My third full-length collection, Two-Face God, will be published in 2017 by WordTech Editions. I’m really happy about that book because that book focuses on my hometown of Montgomery, Alabama, more than I have in other collections. Along with finishing the revisions for that book, I’m starting my next book of poems. The next book will focus on John Henry.
What advice would you offer to aspiring chapbook authors?
Chapbooks are fun. Let them be fun. I think of chapbooks like mixtapes in hip-hop. There’s room to experiment. There’s room to talk to an audience in a way that might not work in a full-length collection. Full-length collection might need three or four threads to feel like a full manuscript. Chapbooks allow writers to focus on one or two threads, and this can create a stronger gravity or density that might get lost in a full-length collection.
If you wrote about one year from your life as a chapbook subject, which year would you pick? Why?
2003, easily. I graduated high school and went to college in 2003. I got my black belt in Tae Kwon Do in 2003. I learned how good it feels to quit a job when I quit Applebee’s in 2003. I bought SmackDown!: Here Comes the Pain in 2003. We had Michael Vick on the Madden cover in 2003. Also, a lot of great albums came out around that time. We had Speakerboxxx/ The Love Below, Trap Muzik, Kings of Crunk, The Black Album, Get Rich or Die Tryin’. I had no idea what was I doing on a college campus or if I really wanted to be on a college campus or if I really wanted to be anything at that point in my life, but I could play Madden and jam to “Rubber Band Man” and pretend I was going to figure things out. It was a great, weird year. Perfect year for a chapbook.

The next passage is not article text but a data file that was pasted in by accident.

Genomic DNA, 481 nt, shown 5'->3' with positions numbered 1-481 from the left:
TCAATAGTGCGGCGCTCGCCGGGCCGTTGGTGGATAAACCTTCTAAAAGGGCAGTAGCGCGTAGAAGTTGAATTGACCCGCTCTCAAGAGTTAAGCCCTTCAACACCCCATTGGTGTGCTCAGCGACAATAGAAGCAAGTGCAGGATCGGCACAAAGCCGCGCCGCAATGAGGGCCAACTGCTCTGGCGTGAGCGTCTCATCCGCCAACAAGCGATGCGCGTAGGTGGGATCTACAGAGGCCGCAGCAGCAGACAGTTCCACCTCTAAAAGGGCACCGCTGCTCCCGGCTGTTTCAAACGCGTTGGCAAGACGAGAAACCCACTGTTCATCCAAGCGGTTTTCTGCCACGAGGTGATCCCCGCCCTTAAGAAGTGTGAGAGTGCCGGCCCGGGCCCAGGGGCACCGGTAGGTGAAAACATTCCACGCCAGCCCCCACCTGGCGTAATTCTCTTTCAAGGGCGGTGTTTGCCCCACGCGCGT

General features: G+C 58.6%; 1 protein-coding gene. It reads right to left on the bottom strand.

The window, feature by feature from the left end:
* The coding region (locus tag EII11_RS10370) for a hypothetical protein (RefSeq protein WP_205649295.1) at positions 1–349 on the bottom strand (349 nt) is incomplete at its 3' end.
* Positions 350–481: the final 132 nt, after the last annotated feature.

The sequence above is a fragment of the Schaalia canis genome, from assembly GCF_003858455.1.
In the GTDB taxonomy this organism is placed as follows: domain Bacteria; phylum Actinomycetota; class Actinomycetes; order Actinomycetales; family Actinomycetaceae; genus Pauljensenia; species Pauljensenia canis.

What was the last book you read that made you stop reading, just for a moment even, because you didn’t want it to be over?
I never want the Iliad to end. I want them to fight over Patroclus’ body forever. I want Hector to take off his helmet and hold his kid forever. I want Glaucus and Diomedes to discuss their family tree forever while their friends die around them.
Jason McCall is an Alabama native, and he currently teaches at the University of Alabama. He holds an MFA from the University of Miami, His collections include Two-Face God (WordTech Editions, forthcoming), Dear Hero, (winner of the 2012 Marsh Hawk Press Poetry Prize), Silver (Main Street Rag), I Can Explain (Finishing Line Press), Mother, Less Child (co-winner of the 2013 Paper Nautilus Vella Chapbook Prize), and he and P.J. Williams are the editors of the forthcoming It Was Written: Poetry Inspired by Hip-Hop (Minor Arcana Press).
If I Had a Son
I’d raise him on Justice
League and Life After Death.
I’d teach him how to wash
his car before prom,
how to hide
a condom in his wallet,
how to crease his khakis and shake
a man’s hand,
how to read
a comic book, a tire gauge.
He would know how to work
a Playstation controller, a word problem.
I wouldn’t let him be
a Jr. or II.
I’d hang the cheesy football
pictures in my office.
He would know about the week
I spent in the psych ward.
He would know it’s ok to cry
when Hector dies in the Iliad.
I’d tell him no son of mine can cheer
for Auburn or New England.
I’d make him promise not to fuck
around in Cullman County or Louisville, Ohio.
He would have to say “I love you”
before he left the house.
We’d spend weekends making waffles
on the George Foreman grill.
He’d have to bring his girlfriend
over during the holidays.
He’d have to bring his boyfriend
over during the holidays.
He would have to wake up
early and go to graduation.
I’d stay awake and hope
he doesn’t end up like Sean, Memnon,
or Trayvon when he decides
to leave home.
I’d give the gods as many necks as they wanted
as long they didn’t take my son’s.